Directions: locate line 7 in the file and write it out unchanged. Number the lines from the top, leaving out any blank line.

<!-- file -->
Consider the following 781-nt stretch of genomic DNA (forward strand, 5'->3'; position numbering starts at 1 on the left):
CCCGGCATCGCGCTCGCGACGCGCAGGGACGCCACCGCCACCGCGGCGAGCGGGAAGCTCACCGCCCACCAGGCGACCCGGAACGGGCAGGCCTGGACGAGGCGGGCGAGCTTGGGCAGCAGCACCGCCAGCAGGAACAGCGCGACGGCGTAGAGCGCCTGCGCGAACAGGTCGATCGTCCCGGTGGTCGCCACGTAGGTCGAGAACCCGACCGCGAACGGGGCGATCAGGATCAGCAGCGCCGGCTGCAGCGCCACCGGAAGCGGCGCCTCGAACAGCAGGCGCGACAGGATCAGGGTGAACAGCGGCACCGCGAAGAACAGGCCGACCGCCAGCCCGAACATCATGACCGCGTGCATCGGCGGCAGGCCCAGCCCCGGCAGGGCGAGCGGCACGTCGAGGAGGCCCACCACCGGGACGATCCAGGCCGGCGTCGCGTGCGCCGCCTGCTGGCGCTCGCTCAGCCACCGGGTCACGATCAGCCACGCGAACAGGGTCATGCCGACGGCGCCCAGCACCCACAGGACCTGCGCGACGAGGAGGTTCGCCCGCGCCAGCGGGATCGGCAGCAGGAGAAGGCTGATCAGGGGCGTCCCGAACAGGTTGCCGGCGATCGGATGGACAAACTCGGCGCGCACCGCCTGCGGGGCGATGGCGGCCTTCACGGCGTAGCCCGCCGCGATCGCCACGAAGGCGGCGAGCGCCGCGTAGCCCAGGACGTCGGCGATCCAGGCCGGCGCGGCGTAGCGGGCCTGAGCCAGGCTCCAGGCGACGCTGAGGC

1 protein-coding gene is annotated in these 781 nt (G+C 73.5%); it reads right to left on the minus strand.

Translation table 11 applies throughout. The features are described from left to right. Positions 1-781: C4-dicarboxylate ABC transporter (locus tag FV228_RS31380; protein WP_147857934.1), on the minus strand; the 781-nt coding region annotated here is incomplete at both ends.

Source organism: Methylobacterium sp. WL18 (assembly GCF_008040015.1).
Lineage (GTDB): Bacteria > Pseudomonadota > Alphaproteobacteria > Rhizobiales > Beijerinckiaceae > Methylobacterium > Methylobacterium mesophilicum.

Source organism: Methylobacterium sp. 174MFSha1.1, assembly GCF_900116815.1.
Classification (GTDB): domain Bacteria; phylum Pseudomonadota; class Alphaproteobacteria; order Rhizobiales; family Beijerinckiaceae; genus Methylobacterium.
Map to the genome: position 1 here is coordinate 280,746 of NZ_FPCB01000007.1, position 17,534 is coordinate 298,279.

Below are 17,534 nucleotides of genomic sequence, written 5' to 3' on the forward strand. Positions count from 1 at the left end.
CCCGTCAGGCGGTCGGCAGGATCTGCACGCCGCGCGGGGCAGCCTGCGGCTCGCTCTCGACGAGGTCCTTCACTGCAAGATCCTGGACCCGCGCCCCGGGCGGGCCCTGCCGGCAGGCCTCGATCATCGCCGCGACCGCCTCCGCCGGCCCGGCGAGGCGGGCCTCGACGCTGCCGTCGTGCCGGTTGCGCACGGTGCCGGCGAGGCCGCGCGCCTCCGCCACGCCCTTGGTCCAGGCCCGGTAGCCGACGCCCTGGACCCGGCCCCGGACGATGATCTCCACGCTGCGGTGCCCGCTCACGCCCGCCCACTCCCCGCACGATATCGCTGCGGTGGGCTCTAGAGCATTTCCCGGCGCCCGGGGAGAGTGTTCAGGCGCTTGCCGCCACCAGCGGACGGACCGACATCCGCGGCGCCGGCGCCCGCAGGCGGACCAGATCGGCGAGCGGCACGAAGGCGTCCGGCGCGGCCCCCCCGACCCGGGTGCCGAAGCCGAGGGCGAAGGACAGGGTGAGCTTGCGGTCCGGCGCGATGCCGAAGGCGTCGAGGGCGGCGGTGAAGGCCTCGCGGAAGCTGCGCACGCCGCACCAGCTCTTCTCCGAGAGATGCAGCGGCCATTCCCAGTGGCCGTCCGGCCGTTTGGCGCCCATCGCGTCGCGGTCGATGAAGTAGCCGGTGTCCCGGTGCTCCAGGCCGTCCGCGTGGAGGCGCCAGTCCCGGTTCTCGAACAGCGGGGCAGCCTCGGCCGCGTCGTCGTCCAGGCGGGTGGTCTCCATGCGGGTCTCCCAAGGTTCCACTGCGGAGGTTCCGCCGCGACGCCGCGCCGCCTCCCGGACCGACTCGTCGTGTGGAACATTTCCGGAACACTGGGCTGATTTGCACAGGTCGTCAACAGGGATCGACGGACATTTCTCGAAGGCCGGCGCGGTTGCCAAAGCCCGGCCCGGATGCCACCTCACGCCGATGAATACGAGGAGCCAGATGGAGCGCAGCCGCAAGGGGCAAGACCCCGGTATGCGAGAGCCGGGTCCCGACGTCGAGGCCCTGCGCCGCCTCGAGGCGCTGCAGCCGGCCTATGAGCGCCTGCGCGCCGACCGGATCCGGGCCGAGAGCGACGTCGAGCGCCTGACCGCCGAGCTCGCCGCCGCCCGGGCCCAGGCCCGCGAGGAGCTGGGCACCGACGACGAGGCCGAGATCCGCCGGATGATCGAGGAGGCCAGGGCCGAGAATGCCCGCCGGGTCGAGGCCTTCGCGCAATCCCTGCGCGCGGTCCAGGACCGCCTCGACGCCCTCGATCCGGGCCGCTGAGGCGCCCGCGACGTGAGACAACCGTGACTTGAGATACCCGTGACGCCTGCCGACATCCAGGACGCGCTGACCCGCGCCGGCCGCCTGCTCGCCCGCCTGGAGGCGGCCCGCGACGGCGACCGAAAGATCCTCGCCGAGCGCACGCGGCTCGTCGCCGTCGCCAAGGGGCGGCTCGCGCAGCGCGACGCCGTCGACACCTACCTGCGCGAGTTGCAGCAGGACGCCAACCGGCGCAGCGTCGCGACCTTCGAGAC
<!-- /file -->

Source organism: Methylobacterium sp. 174MFSha1.1, assembly GCF_900116815.1.